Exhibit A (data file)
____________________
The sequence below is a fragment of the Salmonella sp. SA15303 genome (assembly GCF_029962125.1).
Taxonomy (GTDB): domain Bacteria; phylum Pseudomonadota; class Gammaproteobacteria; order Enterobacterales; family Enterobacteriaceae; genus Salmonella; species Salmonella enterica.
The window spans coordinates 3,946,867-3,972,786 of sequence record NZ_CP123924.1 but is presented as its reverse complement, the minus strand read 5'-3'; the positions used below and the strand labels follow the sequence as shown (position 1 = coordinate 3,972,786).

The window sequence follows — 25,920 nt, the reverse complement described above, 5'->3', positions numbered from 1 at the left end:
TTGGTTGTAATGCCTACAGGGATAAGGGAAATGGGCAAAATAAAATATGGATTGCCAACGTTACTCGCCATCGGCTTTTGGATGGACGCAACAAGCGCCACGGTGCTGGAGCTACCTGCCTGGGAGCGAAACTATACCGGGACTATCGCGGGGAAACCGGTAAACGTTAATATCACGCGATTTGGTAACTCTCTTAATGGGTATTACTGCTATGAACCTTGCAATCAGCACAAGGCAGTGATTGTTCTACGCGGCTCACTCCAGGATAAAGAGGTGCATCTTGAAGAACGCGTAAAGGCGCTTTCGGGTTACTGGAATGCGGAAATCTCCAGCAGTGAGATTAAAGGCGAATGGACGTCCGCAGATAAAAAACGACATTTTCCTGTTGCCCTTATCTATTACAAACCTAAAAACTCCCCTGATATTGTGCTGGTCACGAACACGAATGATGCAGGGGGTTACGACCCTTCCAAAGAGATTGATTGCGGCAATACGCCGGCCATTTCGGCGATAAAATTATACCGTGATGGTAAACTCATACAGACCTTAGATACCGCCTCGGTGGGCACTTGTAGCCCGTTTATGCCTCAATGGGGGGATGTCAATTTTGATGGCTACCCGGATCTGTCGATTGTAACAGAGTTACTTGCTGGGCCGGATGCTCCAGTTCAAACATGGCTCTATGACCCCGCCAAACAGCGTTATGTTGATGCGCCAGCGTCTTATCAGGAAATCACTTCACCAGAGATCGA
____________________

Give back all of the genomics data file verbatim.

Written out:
The sequence below is a fragment of the Salmonella sp. SA15303 genome (assembly GCF_029962125.1).
Taxonomy (GTDB): domain Bacteria; phylum Pseudomonadota; class Gammaproteobacteria; order Enterobacterales; family Enterobacteriaceae; genus Salmonella; species Salmonella enterica.
The window spans coordinates 3,946,867-3,972,786 of sequence record NZ_CP123924.1 but is presented as its reverse complement, the minus strand read 5'-3'; the positions used below and the strand labels follow the sequence as shown (position 1 = coordinate 3,972,786).

The window sequence follows — 25,920 nt, the reverse complement described above, 5'->3', positions numbered from 1 at the left end:
TTGGTTGTAATGCCTACAGGGATAAGGGAAATGGGCAAAATAAAATATGGATTGCCAACGTTACTCGCCATCGGCTTTTGGATGGACGCAACAAGCGCCACGGTGCTGGAGCTACCTGCCTGGGAGCGAAACTATACCGGGACTATCGCGGGGAAACCGGTAAACGTTAATATCACGCGATTTGGTAACTCTCTTAATGGGTATTACTGCTATGAACCTTGCAATCAGCACAAGGCAGTGATTGTTCTACGCGGCTCACTCCAGGATAAAGAGGTGCATCTTGAAGAACGCGTAAAGGCGCTTTCGGGTTACTGGAATGCGGAAATCTCCAGCAGTGAGATTAAAGGCGAATGGACGTCCGCAGATAAAAAACGACATTTTCCTGTTGCCCTTATCTATTACAAACCTAAAAACTCCCCTGATATTGTGCTGGTCACGAACACGAATGATGCAGGGGGTTACGACCCTTCCAAAGAGATTGATTGCGGCAATACGCCGGCCATTTCGGCGATAAAATTATACCGTGATGGTAAACTCATACAGACCTTAGATACCGCCTCGGTGGGCACTTGTAGCCCGTTTATGCCTCAATGGGGGGATGTCAATTTTGATGGCTACCCGGATCTGTCGATTGTAACAGAGTTACTTGCTGGGCCGGATGCTCCAGTTCAAACATGGCTCTATGACCCCGCCAAACAGCGTTATGTTGATGCGCCAGCGTCTTATCAGGAAATCACTTCACCAGAGATCGA